I'm the only one in the shop. They don't have a Snoopy watch, but I discover, to my surprise, a limited edition Swatch designed by Q for the premiere of No Time To Die. Do you have a QR reader? I ask. I'm afraid not. And they show me some models that are used to pay in some establishments.

While I go to the Omega store I think about the war between the so-called smartwatches and analog watches and how the situation will be resolved in the future. According to data from Counterpoint Research's Global Smartphone Shipments Tracker, the sale of this type of watch increased slightly in 2020 and Apple consolidates its position, followed by Samsung and Huawei. Apple Watch Series 6 and SE sold almost 13 million units in 2020.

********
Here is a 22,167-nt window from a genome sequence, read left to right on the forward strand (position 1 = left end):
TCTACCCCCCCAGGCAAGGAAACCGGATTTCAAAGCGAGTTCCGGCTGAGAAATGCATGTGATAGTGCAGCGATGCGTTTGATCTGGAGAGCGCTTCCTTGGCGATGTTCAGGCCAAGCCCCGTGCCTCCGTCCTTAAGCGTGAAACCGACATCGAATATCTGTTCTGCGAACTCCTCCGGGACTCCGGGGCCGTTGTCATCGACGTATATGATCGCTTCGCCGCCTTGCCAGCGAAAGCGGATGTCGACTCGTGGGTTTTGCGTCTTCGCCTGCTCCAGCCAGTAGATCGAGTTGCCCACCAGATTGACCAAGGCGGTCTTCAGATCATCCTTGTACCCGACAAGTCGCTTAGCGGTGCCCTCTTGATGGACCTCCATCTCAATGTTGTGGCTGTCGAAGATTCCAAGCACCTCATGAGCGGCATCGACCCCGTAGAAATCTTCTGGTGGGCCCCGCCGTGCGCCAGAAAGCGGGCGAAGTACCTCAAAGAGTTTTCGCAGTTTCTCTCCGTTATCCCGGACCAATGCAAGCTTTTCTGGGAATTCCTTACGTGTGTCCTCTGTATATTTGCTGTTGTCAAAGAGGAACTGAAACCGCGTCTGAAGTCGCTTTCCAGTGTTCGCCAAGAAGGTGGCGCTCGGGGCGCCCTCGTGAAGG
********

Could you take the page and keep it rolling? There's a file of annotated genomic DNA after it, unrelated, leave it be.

And the Rolex?

And as I continue my walk through empty watch stores I think of the curious paradox: any youngster today with a watch of this type has more features on his wrist than the watch he is wearing the super agent What a curious paradox, Mr Q. How could Ian Fleming have imagined such a scenario when he wrote the first installment of his character in 1952.

The writer, eager to make the character more credible, endowed him with real objects, with their own names, with the main purpose of making him more credible among his readers, to make him also a refined type, perhaps not very consistent with his military salary. James Bond, license to spend. Aston Martin, Taittinger, Moreland cigarettes, Tiptree Little Scarlet jam and Rolex.

Sean Connery wearing a Rolex.